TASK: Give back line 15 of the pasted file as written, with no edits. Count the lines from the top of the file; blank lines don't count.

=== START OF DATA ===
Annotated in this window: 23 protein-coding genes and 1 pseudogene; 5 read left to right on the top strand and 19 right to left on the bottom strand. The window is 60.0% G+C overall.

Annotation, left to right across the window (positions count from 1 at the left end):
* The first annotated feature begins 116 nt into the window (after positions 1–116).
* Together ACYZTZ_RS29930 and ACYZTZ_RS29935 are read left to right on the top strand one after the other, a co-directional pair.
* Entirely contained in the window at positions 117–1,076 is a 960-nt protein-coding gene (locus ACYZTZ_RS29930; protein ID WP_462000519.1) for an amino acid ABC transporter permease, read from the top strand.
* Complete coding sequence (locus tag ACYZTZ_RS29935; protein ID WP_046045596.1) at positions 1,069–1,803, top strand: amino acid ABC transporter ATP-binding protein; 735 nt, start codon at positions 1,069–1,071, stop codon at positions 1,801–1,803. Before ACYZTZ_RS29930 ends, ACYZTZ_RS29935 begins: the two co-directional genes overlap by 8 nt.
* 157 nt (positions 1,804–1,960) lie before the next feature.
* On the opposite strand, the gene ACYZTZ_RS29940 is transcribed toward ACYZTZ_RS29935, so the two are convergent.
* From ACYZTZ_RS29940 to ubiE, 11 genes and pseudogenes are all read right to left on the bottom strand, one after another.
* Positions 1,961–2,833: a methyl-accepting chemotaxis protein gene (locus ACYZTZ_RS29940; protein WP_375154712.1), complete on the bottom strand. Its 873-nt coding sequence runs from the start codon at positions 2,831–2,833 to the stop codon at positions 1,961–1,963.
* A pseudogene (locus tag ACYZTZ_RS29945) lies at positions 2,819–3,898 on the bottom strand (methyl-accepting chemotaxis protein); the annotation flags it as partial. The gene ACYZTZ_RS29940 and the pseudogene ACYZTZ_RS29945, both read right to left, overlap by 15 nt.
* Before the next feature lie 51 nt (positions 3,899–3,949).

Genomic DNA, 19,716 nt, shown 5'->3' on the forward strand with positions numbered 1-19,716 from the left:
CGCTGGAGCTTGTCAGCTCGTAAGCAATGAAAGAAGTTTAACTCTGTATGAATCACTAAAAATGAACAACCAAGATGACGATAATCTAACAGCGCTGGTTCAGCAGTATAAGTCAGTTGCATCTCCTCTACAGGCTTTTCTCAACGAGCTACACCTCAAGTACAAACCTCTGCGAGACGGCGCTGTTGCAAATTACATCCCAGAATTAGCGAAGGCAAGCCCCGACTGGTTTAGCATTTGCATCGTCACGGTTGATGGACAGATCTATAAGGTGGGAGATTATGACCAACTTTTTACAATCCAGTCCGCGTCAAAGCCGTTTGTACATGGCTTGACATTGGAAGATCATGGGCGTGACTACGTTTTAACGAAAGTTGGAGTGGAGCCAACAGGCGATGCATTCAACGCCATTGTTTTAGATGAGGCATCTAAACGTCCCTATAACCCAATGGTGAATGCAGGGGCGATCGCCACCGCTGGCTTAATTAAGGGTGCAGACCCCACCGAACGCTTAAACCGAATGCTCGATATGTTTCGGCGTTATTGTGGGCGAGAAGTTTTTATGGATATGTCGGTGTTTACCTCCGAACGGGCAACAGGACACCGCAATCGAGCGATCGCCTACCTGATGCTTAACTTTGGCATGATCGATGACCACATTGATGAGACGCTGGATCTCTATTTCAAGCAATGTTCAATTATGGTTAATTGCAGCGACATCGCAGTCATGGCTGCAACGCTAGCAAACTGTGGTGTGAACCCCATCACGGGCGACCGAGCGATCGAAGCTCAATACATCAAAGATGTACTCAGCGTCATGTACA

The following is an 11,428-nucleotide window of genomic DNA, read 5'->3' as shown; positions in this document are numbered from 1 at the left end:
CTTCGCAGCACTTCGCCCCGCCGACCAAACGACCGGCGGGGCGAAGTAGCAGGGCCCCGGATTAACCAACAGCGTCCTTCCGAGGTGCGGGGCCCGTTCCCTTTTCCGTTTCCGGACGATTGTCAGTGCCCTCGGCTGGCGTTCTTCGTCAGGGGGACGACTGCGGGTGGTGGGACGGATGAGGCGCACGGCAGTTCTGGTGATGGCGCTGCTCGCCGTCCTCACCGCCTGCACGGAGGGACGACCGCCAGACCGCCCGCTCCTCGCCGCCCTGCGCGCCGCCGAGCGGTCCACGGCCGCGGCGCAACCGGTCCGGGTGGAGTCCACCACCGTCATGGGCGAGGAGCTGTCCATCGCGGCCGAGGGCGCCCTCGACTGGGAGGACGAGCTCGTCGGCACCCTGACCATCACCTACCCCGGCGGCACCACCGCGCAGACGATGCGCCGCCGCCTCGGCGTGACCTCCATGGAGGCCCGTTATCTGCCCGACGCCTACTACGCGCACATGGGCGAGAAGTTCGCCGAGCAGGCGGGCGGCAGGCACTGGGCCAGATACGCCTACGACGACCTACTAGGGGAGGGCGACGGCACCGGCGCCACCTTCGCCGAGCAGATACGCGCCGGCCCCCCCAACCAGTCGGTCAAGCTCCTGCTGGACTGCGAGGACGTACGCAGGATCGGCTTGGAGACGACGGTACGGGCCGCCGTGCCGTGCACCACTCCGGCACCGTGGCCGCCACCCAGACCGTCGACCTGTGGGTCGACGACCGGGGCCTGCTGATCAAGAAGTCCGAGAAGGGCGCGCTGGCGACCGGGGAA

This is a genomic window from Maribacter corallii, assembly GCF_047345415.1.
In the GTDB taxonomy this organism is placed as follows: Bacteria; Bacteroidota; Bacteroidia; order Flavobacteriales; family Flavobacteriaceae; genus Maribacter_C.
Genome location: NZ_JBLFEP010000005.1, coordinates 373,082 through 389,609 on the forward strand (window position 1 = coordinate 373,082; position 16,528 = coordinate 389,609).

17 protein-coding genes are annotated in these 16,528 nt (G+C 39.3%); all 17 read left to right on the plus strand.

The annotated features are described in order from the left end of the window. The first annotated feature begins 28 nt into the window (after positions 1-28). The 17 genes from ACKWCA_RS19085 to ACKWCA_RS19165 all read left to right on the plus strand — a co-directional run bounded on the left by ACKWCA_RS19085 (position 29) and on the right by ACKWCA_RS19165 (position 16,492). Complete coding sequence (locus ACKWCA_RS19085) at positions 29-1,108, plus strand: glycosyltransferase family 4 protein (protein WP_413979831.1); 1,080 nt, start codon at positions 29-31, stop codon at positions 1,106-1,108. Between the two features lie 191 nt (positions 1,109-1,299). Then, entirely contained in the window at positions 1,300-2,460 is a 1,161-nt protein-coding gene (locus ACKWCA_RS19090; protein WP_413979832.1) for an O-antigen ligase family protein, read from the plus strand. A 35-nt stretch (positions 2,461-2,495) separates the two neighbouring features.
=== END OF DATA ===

The following is an 11,428-nucleotide window of genomic DNA, read 5'->3' as shown; positions in this document are numbered from 1 at the left end: